November 6, 1998
School of Information Technology and Engineering
University of Ottawa
Learning in Belief Networks and its Application in Distributed Databases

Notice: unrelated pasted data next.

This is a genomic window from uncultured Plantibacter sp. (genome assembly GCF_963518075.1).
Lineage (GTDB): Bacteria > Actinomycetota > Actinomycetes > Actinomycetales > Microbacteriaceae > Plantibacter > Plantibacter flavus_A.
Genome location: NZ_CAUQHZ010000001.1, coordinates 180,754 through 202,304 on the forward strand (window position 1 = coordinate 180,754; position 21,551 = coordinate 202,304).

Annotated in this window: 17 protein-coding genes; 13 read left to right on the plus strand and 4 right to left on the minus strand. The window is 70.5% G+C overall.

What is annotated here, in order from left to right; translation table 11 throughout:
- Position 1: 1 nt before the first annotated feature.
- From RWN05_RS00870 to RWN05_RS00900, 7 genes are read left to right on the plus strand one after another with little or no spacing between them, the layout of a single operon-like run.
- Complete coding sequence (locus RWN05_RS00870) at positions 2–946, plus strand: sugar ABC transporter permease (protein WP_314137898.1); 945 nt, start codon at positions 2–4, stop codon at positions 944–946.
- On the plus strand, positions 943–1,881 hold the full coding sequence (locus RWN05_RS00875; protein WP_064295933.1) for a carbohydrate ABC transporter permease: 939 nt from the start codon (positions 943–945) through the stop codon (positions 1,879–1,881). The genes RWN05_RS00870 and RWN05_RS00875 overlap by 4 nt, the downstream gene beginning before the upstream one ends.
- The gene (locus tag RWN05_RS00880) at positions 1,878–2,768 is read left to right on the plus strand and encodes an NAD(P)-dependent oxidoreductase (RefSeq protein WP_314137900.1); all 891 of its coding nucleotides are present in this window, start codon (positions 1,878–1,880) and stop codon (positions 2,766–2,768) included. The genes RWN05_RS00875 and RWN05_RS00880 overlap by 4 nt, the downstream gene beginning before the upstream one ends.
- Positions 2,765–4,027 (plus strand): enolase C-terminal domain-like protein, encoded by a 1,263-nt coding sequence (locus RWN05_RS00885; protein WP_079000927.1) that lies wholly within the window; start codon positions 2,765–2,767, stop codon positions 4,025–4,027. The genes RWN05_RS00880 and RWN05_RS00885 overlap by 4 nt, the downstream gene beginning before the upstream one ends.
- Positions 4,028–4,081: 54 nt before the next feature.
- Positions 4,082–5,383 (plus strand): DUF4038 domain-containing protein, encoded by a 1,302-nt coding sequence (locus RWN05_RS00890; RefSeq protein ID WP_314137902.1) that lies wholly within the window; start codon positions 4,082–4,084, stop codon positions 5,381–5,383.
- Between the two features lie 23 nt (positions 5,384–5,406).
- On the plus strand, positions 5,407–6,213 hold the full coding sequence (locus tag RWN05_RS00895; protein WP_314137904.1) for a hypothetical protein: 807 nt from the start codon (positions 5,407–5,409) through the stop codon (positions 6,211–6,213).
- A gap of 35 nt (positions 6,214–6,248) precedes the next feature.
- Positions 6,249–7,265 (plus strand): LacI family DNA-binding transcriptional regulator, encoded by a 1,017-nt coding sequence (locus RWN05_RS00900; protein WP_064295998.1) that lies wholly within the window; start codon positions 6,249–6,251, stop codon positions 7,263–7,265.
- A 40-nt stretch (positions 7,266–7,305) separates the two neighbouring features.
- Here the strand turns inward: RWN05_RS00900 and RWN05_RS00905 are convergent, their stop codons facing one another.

In this talk we present the problem of learning in belief networks and its application to caching data with repeated read-only accesses in distributed databases. Our goal is to build a probabilistic network from the distribution of the data which adequately represents the data. We describe two classes of techniques for the induction of Bayesian networks from data, methods based on probabilistic-graph models and methods using a Bayesian learning approach. The probabilistic methods for learning Bayesian Belief Networks(BBN)s focus on finding the most likely structure, implicitly assuming that there is a true underlying structure. The Bayesian methods for learning BBN search the network structure hypothesis to yield the network which maximizes the relative a posteriori probability. Once constructed, such a network can provide insight into probabilistic dependencies that exist among the variables. We consider representations using Chow's dependence trees and Polytrees (Singly Connected Networks) as structures for inferring causal knowledge. We apply this approach to learn patterns or sequences in query accesses to distributed databases.